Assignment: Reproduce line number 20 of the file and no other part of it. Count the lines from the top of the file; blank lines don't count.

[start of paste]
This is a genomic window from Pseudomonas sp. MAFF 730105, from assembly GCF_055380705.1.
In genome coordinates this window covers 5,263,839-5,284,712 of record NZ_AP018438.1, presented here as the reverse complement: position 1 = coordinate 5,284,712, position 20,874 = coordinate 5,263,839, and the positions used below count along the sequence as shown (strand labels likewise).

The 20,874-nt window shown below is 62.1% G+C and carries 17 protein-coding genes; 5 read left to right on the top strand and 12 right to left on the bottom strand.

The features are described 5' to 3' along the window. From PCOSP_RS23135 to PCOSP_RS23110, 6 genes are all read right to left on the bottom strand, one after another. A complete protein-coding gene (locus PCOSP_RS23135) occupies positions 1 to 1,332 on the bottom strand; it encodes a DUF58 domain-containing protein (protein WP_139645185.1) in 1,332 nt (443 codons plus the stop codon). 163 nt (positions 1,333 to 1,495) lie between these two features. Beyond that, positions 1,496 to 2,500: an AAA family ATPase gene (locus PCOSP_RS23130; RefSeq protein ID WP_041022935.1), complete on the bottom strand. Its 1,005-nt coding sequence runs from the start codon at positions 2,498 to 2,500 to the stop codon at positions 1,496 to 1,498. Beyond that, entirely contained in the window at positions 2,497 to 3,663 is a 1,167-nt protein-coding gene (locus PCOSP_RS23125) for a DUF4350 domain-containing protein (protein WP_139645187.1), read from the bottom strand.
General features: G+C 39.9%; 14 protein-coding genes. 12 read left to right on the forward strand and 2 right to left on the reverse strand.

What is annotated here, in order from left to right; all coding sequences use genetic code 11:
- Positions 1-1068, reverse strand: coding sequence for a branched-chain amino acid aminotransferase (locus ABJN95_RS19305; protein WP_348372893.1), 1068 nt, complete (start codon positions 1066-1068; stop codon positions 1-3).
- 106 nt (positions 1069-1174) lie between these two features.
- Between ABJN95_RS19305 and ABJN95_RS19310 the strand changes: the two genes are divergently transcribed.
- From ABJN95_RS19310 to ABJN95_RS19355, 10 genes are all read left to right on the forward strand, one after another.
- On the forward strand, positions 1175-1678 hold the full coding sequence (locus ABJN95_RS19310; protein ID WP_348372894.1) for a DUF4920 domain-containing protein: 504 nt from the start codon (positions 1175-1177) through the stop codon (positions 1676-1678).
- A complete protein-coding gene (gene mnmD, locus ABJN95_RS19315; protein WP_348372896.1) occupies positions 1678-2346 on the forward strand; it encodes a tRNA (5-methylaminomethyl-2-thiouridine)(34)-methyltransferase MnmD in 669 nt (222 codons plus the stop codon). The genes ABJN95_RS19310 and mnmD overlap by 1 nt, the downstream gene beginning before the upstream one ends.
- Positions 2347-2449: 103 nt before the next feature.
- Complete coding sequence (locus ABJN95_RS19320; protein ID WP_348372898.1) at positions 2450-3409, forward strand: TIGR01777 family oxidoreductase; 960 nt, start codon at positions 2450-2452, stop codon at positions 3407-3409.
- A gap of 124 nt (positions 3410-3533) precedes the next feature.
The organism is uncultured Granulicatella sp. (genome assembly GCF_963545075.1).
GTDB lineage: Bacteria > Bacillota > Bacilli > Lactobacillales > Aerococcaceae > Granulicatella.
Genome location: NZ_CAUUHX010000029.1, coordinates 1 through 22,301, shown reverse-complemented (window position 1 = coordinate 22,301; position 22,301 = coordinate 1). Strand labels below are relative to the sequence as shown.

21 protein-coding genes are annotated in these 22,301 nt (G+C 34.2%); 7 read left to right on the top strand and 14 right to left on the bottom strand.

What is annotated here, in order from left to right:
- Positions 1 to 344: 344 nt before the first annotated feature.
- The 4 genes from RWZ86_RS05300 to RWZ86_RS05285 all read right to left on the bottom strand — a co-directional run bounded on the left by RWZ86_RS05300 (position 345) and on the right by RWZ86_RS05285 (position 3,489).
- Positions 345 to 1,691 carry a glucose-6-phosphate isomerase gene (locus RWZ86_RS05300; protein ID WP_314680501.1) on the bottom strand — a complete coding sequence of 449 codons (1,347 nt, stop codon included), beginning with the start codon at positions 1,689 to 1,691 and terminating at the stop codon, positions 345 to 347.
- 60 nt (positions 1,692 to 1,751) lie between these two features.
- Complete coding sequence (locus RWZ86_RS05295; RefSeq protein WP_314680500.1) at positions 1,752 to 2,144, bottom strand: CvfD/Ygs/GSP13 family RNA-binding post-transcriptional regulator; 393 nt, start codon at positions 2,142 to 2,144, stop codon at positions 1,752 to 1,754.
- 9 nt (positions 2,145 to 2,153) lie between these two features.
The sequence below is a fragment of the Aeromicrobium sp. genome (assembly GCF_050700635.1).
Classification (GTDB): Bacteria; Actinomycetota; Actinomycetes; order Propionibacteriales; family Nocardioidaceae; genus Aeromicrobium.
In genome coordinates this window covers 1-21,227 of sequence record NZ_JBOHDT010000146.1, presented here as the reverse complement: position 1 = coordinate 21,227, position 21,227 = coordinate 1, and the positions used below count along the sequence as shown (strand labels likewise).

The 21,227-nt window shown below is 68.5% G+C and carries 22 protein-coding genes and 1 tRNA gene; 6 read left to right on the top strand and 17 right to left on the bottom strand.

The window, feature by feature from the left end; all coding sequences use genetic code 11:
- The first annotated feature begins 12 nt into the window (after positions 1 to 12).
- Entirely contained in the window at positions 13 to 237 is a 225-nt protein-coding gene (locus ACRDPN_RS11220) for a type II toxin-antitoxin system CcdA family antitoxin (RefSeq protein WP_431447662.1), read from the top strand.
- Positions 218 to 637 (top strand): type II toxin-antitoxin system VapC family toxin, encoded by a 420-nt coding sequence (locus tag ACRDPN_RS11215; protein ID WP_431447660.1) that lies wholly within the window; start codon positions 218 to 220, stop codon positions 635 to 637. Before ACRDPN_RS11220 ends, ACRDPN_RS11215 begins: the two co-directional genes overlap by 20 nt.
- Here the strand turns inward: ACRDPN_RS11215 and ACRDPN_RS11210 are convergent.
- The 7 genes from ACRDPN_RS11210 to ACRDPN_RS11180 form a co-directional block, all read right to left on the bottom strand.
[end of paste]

What is annotated here, in order from left to right: